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So....this is my cat.

xDarek

No longer a newbie, moving up!
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I was at my grandparents house and I saw this :)))
 

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These are better than the pictures in your other cat thread. Things that improved these pictures:
-the subject is more isolated
-you shot them from closer to the cat's level. Generally for animals or children, you want to get low so you can shoot them more straight-on.

Things to continue to work on:
-decide exactly what you want in the frame and what is not necessary. In these, it looks like there is another animal behind the cat (my guess is a dog? The color of the fur suggests a Labrador?) It's distracting. You could change the perspective (move so that you are looking at the cat from a different angle) or you could crop more closely.
-be careful of obstructions. That twig in front of the cat can work if the cat is in the process of sniffing it or rubbing against it, but otherwise, it's just blocking her face. Again, a different perspective can work here.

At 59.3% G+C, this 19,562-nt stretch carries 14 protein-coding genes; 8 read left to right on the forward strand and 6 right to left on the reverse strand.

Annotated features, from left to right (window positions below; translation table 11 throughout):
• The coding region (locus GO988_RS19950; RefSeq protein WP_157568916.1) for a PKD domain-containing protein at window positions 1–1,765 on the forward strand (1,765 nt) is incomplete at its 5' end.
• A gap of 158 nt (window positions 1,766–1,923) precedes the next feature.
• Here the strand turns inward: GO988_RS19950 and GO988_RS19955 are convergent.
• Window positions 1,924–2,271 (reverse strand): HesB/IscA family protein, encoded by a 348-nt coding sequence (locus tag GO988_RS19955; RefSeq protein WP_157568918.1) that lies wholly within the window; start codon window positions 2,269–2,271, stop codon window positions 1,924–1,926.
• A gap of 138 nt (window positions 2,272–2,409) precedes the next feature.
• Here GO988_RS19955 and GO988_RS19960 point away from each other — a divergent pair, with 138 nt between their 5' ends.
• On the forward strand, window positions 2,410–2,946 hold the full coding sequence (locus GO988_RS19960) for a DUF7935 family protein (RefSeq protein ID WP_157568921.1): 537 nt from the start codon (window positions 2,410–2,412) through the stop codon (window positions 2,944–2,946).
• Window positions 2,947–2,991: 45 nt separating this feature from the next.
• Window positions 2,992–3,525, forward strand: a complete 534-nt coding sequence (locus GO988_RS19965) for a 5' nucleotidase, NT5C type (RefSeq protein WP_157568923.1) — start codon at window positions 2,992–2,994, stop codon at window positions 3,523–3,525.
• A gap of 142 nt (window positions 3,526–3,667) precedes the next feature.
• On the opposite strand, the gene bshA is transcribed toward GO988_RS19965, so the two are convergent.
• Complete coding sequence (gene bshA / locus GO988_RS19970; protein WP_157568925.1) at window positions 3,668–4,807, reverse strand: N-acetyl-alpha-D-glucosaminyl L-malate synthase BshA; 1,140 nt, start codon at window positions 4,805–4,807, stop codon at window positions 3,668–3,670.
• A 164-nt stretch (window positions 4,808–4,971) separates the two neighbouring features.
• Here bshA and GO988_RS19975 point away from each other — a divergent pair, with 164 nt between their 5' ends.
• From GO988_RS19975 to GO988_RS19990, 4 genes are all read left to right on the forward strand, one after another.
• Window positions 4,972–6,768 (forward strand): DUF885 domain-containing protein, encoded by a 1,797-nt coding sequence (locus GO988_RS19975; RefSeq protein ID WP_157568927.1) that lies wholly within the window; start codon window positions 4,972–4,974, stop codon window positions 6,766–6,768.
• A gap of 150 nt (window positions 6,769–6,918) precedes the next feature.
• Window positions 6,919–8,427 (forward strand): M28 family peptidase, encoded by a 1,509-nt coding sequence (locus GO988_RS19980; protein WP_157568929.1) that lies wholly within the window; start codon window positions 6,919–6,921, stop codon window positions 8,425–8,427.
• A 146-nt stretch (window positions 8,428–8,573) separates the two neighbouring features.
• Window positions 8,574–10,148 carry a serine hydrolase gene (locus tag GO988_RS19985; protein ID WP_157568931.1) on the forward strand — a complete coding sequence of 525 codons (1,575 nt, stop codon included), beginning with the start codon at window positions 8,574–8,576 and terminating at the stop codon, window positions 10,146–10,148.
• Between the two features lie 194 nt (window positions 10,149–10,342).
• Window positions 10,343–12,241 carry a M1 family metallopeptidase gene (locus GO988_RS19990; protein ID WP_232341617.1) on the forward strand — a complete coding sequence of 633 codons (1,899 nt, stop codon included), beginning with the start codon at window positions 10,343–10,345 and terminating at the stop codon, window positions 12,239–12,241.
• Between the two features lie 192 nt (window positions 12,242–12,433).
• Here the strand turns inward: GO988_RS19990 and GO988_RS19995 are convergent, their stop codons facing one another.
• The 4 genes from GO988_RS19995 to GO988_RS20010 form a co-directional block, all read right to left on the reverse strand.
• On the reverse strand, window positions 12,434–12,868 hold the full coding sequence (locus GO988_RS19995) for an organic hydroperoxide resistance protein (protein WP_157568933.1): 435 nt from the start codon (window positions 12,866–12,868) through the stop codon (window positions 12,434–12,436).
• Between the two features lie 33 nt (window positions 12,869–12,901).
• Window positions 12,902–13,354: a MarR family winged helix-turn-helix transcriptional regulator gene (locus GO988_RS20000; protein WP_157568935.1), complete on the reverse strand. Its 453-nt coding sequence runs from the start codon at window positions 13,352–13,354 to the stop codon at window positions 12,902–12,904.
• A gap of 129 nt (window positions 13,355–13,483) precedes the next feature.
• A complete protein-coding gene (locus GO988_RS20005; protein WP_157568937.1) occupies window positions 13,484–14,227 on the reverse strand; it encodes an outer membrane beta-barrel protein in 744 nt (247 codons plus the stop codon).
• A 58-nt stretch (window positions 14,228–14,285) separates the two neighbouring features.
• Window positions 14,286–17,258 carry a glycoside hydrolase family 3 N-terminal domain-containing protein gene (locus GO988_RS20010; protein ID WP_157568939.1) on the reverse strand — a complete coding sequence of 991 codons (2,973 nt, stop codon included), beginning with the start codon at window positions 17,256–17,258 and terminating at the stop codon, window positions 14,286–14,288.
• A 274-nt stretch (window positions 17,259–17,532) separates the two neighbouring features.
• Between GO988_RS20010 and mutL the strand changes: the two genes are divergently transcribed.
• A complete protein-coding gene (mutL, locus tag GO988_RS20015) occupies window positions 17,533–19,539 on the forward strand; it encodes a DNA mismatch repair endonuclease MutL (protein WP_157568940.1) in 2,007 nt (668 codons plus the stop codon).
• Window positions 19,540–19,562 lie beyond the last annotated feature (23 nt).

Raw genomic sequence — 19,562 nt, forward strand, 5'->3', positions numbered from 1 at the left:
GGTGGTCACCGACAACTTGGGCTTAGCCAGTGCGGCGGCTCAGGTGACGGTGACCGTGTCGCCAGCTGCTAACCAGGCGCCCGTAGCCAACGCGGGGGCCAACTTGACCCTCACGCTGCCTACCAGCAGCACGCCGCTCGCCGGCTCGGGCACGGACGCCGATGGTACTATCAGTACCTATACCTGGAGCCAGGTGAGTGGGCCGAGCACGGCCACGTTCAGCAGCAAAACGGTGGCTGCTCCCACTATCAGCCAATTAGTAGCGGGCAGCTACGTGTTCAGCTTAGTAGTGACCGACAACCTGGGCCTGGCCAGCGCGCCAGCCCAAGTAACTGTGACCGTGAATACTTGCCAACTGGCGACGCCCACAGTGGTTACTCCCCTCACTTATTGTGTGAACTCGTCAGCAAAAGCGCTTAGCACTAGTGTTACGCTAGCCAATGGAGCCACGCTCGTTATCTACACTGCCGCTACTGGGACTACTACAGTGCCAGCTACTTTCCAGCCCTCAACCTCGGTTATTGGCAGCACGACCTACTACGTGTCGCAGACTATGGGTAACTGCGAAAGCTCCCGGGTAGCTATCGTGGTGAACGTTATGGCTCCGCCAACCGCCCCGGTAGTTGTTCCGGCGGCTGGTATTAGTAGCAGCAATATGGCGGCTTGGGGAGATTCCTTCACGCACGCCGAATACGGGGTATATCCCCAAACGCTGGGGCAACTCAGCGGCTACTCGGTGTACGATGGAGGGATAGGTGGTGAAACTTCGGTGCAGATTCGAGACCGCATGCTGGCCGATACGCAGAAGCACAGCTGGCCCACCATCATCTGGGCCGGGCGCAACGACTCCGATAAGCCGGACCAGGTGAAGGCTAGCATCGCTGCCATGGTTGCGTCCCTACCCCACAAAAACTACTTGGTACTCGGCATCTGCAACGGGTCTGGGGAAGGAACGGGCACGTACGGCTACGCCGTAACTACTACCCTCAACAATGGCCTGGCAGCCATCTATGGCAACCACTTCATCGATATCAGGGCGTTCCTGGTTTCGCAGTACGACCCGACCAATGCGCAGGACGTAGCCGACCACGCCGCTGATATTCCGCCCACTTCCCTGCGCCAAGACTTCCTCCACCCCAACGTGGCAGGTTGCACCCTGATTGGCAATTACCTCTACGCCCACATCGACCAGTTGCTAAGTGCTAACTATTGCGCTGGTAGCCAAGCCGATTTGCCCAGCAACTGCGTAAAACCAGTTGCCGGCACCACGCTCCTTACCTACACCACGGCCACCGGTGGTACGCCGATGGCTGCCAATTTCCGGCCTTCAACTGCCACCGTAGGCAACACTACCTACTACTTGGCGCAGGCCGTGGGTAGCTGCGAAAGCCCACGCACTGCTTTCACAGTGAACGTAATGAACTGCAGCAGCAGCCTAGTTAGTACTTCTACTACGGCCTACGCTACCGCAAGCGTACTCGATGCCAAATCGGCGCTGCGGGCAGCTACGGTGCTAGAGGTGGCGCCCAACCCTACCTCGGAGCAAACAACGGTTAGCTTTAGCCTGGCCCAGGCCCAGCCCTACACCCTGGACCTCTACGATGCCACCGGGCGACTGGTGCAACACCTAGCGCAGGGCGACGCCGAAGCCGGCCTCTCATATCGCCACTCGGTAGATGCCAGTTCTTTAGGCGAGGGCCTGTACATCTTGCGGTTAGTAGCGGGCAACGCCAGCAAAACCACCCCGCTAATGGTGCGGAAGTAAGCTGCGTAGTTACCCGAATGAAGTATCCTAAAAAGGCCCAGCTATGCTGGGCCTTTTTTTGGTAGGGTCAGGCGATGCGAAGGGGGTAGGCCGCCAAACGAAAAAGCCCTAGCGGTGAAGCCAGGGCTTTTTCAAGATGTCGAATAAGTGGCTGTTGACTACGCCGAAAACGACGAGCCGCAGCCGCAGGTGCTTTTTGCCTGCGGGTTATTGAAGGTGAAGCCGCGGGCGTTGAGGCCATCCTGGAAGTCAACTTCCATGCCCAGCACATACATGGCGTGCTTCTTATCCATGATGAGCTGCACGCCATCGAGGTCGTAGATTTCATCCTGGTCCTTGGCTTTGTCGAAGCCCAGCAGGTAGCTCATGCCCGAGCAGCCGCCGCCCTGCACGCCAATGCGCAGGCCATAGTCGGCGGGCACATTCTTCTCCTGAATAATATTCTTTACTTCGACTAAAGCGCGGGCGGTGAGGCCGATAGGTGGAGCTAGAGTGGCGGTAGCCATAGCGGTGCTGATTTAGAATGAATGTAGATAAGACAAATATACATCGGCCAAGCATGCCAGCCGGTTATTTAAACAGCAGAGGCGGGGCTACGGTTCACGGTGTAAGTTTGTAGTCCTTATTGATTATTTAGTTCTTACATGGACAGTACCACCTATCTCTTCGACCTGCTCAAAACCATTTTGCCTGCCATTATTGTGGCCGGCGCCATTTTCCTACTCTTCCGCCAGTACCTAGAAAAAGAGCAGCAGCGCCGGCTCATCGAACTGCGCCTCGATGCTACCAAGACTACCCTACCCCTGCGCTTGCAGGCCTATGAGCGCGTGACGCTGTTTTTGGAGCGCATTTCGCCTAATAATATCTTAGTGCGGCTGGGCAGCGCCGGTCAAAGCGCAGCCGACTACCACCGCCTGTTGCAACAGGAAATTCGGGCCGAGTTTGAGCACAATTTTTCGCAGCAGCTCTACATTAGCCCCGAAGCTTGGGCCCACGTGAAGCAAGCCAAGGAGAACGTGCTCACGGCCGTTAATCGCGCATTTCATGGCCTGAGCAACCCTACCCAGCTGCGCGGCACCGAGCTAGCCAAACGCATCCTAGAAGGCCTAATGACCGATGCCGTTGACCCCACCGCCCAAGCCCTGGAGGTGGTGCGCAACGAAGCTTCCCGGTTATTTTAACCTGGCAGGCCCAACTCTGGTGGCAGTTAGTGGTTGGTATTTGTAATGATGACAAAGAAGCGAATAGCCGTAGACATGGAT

Overall, the pictures still need work, but you've already shown improvement :)
 
These are better than the pictures in your other cat thread. Things that improved these pictures:
-the subject is more isolated
-you shot them from closer to the cat's level. Generally for animals or children, you want to get low so you can shoot them more straight-on.

Things to continue to work on:
-decide exactly what you want in the frame and what is not necessary. In these, it looks like there is another animal behind the cat (my guess is a dog? The color of the fur suggests a Labrador?) It's distracting. You could change the perspective (move so that you are looking at the cat from a different angle) or you could crop more closely.
-be careful of obstructions. That twig in front of the cat can work if the cat is in the process of sniffing it or rubbing against it, but otherwise, it's just blocking her face. Again, a different perspective can work here.

Overall, the pictures still need work, but you've already shown improvement :)
Thank you!! That is my dog and he was playing with my cat's tail.I tried to avoid him but I couldn't , I will try to crop it.Thank you again for your feedback.:bouncingsmileys:
 
I agree with everything limr mentioned in her C&C above, except that the doggy fur makes me think Irish Setter more than Labrador... ;-)